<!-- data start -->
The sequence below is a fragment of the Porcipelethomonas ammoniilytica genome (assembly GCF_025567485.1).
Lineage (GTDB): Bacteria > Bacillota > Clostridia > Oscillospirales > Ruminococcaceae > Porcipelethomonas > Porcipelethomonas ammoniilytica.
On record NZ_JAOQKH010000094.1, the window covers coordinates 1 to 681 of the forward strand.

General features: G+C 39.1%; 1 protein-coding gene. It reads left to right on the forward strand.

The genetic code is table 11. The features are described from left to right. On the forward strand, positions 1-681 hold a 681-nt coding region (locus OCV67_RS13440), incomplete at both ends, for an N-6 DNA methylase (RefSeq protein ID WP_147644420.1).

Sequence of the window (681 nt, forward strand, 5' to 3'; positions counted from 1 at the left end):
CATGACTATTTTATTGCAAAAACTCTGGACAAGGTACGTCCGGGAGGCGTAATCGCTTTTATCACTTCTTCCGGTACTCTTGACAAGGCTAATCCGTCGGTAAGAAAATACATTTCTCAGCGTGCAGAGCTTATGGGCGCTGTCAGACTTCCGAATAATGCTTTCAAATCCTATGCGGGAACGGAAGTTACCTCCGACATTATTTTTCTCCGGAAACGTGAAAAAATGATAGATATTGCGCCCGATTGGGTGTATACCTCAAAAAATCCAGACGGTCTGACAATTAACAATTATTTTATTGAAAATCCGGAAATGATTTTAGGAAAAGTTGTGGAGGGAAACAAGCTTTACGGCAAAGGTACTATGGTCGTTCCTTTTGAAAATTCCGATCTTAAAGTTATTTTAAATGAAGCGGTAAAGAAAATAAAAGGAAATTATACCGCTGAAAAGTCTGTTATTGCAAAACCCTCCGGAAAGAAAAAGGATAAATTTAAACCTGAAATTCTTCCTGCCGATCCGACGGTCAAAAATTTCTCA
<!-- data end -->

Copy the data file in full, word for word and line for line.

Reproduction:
The sequence below is a fragment of the Porcipelethomonas ammoniilytica genome (assembly GCF_025567485.1).
Lineage (GTDB): Bacteria > Bacillota > Clostridia > Oscillospirales > Ruminococcaceae > Porcipelethomonas > Porcipelethomonas ammoniilytica.
On record NZ_JAOQKH010000094.1, the window covers coordinates 1 to 681 of the forward strand.

General features: G+C 39.1%; 1 protein-coding gene. It reads left to right on the forward strand.

The genetic code is table 11. The features are described from left to right. On the forward strand, positions 1-681 hold a 681-nt coding region (locus OCV67_RS13440), incomplete at both ends, for an N-6 DNA methylase (RefSeq protein ID WP_147644420.1).

Sequence of the window (681 nt, forward strand, 5' to 3'; positions counted from 1 at the left end):
CATGACTATTTTATTGCAAAAACTCTGGACAAGGTACGTCCGGGAGGCGTAATCGCTTTTATCACTTCTTCCGGTACTCTTGACAAGGCTAATCCGTCGGTAAGAAAATACATTTCTCAGCGTGCAGAGCTTATGGGCGCTGTCAGACTTCCGAATAATGCTTTCAAATCCTATGCGGGAACGGAAGTTACCTCCGACATTATTTTTCTCCGGAAACGTGAAAAAATGATAGATATTGCGCCCGATTGGGTGTATACCTCAAAAAATCCAGACGGTCTGACAATTAACAATTATTTTATTGAAAATCCGGAAATGATTTTAGGAAAAGTTGTGGAGGGAAACAAGCTTTACGGCAAAGGTACTATGGTCGTTCCTTTTGAAAATTCCGATCTTAAAGTTATTTTAAATGAAGCGGTAAAGAAAATAAAAGGAAATTATACCGCTGAAAAGTCTGTTATTGCAAAACCCTCCGGAAAGAAAAAGGATAAATTTAAACCTGAAATTCTTCCTGCCGATCCGACGGTCAAAAATTTCTCA